expected Mrs. Archer to be he hardly knew, but certainly it wasn't this

dainty, delicate, Dresden-China person who came forward to greet him. Tiny

she was, from her old-fashioned lace cap to the tips of her small, trim

shoes. Her gown, of some soft gray stuff, with touches of old lace here

and there, was modishly cut yet without any traces of exaggeration. Her

abundant white hair was beautifully arranged, and her cheeks, amazingly

soft and smooth, with scarcely a line in them, were faintly pink. A more

utterly incongruous figure to find on an outlying Arizona ranch would be

impossible to imagine, and Buck was hard put to refrain from showing his

surprise.



"How do you do, Mr. Green?" she said in a soft agreeable voice, which

Stratton recognized at once as the one he had overheard that morning. "My

niece has told me how helpful you've been already."



Buck took her outstretched hand gingerly, and looked down into her

upturned face. Her eyes were blue, and very bright and eager, with

scarcely a hint of age in them. For a brief moment they gazed steadily

into his, searching, appraising, an underlying touch of wistful anxiety in

their clear depths. Then a twinkle flashed into them and of a sudden

Stratton felt that he liked her very much indeed.



"I'm mighty glad to meet you," he said impulsively.



The smile spread from eyes to lips. "Thank you," she replied. "I think I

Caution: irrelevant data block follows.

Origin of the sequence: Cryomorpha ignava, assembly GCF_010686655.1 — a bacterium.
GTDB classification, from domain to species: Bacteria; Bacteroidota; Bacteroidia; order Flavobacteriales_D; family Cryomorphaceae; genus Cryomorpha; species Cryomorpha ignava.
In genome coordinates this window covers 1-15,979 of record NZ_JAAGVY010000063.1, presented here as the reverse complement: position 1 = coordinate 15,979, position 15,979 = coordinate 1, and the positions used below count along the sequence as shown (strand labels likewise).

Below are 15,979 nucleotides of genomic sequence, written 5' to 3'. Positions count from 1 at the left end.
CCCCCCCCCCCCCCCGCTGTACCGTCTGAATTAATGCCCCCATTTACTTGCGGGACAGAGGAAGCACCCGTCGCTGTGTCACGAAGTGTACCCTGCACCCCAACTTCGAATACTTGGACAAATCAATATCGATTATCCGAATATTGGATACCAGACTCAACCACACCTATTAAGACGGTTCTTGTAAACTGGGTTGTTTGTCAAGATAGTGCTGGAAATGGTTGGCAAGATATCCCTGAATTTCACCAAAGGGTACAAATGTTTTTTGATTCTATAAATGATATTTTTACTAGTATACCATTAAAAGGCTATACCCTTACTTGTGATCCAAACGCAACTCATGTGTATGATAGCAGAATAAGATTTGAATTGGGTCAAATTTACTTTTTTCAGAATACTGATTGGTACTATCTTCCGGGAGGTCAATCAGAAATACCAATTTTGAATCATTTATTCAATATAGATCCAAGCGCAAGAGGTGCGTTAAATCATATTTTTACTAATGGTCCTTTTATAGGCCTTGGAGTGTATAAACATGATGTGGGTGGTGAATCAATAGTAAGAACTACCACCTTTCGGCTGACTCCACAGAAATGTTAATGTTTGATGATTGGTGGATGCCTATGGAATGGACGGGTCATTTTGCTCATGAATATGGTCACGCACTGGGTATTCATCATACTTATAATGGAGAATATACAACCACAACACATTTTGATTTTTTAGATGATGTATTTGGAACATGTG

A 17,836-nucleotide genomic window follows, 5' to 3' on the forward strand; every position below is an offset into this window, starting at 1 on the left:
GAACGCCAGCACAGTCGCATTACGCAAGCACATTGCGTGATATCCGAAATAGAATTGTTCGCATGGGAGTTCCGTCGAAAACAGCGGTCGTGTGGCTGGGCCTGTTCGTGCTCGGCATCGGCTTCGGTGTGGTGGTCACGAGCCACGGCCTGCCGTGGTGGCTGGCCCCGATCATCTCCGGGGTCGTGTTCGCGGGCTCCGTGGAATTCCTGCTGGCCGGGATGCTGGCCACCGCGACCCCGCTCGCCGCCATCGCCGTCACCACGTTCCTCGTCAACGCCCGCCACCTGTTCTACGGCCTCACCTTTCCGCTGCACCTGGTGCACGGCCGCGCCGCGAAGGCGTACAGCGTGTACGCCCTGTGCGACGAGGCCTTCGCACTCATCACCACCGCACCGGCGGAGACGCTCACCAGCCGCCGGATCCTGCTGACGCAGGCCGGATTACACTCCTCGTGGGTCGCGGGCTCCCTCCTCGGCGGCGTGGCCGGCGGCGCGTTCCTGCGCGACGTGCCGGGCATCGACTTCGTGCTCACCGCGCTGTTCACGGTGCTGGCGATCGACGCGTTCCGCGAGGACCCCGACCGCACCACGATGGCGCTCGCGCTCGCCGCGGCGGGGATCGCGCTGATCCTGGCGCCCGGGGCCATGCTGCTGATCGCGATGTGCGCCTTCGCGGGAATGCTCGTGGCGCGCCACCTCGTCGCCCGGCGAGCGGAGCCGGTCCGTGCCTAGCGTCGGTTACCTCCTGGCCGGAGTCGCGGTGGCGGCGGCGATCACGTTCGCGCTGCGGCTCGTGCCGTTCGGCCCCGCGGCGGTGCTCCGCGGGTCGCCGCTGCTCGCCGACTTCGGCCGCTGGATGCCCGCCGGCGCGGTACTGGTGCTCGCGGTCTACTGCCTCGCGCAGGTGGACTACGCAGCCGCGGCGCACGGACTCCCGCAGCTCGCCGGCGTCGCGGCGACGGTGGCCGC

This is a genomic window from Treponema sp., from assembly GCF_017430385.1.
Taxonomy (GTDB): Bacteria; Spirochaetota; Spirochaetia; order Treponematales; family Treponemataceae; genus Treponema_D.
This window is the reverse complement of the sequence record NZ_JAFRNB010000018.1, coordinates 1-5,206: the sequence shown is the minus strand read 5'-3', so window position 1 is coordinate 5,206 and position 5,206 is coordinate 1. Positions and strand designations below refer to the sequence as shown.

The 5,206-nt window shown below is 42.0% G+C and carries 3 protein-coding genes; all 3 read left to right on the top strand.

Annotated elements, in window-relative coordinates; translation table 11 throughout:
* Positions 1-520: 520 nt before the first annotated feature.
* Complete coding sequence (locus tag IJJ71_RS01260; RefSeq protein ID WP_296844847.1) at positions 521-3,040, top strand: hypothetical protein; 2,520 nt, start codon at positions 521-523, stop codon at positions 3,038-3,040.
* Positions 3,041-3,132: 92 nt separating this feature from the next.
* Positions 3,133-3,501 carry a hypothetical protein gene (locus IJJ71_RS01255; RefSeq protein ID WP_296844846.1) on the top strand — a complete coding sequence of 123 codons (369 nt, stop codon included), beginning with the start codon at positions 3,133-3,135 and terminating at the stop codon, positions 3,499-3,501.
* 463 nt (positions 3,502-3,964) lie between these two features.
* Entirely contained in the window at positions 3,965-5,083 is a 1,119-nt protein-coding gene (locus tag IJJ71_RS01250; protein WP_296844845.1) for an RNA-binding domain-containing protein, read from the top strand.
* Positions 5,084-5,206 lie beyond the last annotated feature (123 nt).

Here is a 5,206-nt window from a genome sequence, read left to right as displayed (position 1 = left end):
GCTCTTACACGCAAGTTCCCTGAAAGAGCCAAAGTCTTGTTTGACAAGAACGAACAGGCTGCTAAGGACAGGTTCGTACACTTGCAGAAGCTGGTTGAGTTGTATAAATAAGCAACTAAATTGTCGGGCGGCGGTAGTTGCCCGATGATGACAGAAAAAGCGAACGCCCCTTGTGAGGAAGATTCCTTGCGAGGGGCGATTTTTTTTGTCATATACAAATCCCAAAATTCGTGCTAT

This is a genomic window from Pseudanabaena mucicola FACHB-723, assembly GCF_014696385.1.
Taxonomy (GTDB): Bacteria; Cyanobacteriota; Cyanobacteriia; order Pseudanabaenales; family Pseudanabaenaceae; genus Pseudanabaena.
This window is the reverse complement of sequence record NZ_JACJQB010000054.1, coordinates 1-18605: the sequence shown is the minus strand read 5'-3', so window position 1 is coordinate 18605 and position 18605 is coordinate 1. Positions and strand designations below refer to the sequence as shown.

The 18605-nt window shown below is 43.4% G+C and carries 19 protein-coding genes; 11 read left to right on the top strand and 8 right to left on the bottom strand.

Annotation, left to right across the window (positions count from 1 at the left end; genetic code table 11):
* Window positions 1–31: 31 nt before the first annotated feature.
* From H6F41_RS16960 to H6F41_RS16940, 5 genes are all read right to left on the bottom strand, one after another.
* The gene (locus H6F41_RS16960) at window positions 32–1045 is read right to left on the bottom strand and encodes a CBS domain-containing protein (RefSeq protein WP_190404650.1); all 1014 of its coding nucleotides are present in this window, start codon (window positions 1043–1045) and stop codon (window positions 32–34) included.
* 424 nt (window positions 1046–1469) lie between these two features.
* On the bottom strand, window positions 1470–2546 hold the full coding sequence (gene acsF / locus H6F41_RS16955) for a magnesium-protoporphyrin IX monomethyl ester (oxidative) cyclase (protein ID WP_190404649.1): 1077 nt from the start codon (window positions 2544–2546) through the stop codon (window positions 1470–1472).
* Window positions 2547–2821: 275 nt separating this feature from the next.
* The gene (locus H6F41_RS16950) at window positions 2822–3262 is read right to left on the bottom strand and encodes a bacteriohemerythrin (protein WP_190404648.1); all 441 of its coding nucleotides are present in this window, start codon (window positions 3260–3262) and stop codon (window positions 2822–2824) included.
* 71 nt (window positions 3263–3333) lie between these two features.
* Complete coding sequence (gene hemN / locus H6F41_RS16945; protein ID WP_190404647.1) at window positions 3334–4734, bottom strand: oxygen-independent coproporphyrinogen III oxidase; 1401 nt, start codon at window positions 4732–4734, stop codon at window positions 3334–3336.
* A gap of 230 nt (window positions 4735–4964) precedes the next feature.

may say the same thing. I hope you'll like it here well enough to stay."



There was a faint accent on the last word. Buck noticed it, and after she

had left them, saying she was going to rest a little, he wondered. Did she

want him to remain merely because of the short-handed condition of the

ranch, or was there a deeper reason? He glanced at Miss Thorne to find her

regarding him with something of the same anxious scrutiny he had noticed

in her aunt. Her gaze was instantly averted, and a faint flush tinged her

cheeks, to be reflected an instant later in Stratton's face.



"By the way," he said hurriedly, annoyed at his embarrassment, "do you

happen to know where the men are? I thought I'd hunt them up. There's no

sense in my hanging around all afternoon doing nothing."



* * * * *



"They're down at the south pasture," she answered readily. "Tex thinks it

will be better to move the cattle to where it won't be so easy for those

rustlers to get at them. I'm just going down there and we can ride

together, if you like." She turned toward the door. "When you're through

with Rick you'll find me out at the corral."



"Don't you want me to saddle up for you?"



"Pedro will do that, thank you. Tell Rick if he wants anything while I'm

gone all he has to do is to ring the bell beside his bed and Maria will

answer it."



She departed, and Buck walked briskly into the bedroom. Bemis lay in bed

propped up with pillows and looking much better physically than he had

done that morning. But his face was still strained, with that harassed,

worried expression about the eyes which Stratton had noted before.



"Yuh saw Doc Blanchard, didn't yuh?" he asked, as Buck sat down on the

side of his bed. "What'd he say?"



"Why, that you were doing fine. Not a chance in a hundred, he said, of

your having any trouble with the wound."



"Oh, I know that. But when'd he say I'd be on my feet?"



Buck shrugged his shoulders. "He didn't mention any particular time for

that. I should think it would be two or three weeks, at least."